We've recently added numerous video clips of Dr. Keyes at  Tell everyone you know about these outstanding videos--which exceed in insight, timely significance, and eloquence anything the current candidates can offer.
We're adding more every day.
Note that we're posting at YouTube under the name "Keyes2008."  This is just a username, not the official name of our committee, which remains "We Need Alan Keyes for President."
Alan’s latest “Crisis of the Republic” article
July 30, we posted Alan’s ninth article in the “Crisis of the Republic” series--his ongoing commentary on the 2008 election.  The title is “'Abortion rights' and the moral threat to freedom.”
In the article, Alan argues eloquently for returning America to its moral foundations--and directly challenges Rudy Giuliani, Mitt Romney, and Fred Thompson for their weak (or wrong-headed) positions on abortion and related moral issues.
You can read the article here.
2nd Iowa report by Fred Hutchison
Below is Fred Hutchison’s second report on his activities in Iowa, "Voices from the Iowa grassroots.”  He’ll be attending the Iowa Straw Poll on a media credential, representing RenewAmerica.  He’s currently volunteering as a Policy Advisor to “We Need Alan Keyes for President.”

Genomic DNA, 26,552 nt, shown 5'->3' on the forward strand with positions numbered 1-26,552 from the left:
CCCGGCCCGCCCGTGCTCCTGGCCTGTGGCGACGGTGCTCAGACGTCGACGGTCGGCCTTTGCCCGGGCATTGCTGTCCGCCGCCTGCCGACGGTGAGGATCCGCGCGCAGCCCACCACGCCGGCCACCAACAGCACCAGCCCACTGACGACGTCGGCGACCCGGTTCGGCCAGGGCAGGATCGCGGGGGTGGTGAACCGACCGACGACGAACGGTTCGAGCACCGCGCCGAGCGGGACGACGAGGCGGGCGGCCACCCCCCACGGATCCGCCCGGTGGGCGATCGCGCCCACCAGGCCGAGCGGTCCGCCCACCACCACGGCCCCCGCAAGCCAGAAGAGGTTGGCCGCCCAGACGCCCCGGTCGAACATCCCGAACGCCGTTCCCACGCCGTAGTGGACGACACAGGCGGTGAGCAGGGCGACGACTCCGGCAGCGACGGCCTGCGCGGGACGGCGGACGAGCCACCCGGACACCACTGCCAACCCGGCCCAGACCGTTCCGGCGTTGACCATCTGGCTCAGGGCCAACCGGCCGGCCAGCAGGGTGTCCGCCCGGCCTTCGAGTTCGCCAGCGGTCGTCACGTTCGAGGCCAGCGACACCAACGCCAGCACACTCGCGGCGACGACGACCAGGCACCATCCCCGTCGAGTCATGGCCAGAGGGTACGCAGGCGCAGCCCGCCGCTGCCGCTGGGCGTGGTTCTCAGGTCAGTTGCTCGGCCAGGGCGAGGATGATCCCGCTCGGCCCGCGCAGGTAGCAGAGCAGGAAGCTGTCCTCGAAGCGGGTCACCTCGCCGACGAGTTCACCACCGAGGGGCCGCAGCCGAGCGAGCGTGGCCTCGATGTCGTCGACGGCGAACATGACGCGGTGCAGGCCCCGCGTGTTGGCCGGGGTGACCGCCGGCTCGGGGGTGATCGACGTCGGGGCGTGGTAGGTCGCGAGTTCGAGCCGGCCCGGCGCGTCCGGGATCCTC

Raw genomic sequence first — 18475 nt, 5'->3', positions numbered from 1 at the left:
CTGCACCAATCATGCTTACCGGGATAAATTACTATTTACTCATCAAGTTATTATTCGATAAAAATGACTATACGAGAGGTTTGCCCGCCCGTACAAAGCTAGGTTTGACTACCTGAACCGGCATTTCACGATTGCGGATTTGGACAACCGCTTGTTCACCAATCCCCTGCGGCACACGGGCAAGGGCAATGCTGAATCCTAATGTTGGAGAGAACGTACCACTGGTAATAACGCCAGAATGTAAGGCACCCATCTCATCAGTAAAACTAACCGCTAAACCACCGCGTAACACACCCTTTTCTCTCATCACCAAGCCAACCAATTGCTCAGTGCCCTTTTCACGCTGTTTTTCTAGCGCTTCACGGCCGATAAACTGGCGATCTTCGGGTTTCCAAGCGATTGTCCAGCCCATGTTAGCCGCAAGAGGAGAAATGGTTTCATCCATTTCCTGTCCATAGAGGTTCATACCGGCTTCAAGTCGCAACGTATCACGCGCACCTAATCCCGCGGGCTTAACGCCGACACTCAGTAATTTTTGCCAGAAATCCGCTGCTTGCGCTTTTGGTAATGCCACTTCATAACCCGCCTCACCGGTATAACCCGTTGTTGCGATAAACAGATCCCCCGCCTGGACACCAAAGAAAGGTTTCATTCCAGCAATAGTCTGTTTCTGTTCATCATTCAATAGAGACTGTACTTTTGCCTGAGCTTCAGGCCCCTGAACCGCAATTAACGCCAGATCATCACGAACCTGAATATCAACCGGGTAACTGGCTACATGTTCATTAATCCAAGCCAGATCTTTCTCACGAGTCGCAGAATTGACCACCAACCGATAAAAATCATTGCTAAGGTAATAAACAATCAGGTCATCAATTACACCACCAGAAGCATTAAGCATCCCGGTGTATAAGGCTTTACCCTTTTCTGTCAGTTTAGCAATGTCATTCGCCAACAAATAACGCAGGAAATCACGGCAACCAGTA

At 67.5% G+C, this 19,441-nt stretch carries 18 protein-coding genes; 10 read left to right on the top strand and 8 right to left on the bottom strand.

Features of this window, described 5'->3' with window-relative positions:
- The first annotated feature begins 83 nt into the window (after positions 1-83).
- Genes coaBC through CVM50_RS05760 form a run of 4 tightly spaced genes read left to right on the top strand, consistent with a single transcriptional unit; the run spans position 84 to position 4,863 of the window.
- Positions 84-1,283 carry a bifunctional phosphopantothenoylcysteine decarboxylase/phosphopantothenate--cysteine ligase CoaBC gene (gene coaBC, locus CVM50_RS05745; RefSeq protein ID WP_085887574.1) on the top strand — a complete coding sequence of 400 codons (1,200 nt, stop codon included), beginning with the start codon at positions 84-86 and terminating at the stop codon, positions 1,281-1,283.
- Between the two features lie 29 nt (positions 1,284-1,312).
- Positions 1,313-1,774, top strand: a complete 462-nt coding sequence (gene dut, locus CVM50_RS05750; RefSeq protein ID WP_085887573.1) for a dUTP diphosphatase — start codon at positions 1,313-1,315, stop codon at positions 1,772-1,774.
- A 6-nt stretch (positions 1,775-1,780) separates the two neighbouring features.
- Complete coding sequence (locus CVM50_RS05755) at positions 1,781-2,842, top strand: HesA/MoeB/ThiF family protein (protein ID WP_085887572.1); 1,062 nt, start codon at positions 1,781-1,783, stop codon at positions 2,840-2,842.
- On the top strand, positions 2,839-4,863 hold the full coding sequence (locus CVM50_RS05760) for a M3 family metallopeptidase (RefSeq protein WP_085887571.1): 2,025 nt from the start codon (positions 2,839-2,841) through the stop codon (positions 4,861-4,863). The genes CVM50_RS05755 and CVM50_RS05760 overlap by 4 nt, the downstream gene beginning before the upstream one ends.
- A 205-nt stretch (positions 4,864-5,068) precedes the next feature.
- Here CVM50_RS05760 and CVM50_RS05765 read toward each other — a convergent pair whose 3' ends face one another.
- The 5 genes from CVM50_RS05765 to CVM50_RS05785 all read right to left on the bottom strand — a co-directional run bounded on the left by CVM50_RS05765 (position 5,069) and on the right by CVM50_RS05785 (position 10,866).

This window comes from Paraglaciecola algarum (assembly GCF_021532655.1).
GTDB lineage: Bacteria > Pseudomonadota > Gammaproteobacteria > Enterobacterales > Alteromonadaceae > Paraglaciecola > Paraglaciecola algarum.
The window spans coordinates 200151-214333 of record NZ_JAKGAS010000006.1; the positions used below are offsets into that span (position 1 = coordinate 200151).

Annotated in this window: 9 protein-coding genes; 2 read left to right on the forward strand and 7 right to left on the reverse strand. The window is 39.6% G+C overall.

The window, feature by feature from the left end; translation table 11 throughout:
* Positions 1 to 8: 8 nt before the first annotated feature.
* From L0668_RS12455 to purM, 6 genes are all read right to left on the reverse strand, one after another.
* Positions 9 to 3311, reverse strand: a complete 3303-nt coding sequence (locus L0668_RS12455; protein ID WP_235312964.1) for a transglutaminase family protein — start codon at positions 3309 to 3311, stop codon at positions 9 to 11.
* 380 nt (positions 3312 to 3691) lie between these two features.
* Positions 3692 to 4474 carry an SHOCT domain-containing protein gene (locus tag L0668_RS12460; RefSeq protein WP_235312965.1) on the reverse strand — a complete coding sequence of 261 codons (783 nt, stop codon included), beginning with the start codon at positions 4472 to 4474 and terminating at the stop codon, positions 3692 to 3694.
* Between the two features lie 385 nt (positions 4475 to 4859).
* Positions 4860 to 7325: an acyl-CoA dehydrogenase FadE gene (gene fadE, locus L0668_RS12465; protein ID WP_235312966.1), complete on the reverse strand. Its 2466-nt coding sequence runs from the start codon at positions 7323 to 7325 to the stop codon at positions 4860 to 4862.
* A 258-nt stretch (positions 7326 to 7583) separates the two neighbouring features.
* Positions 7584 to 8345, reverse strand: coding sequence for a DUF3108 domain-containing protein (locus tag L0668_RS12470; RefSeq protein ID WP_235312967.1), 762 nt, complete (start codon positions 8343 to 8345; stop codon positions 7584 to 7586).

Voices from the Iowa grassroots

August 4, 2007
Fred Hutchison
Policy advisor

In my report "A Trip to Iowa," I mentioned Tom Immermann, a senior advisor to Steve Rathje's campaign for the U.S. Senate from Iowa. Rathje's opponent is none other than Tom Harkin, a liberal Democrat who has been a senator from Iowa since 1984, even though he is far to the left of the Iowa political mainstream. In 2005 and 2006, Harkin's ADA rating was 100 (meaning 100 percent of his votes were liberal on issues of concern to Americans for Democratic Action).

Tom Immermann has proven to be the perfect mentor to me in all things concerning Iowa, because of his involvement in state-wide politics and because of his deep immersion in the Iowa grassroots. The reader might recall that I said in "A Trip to Iowa" that Tom and I "are like two peas in a pod." During a recent stay as a guest in his home, I was surprised at the many points of commonality between us. A substantial part of this report is based upon what I learned during this fruitful and educational visit.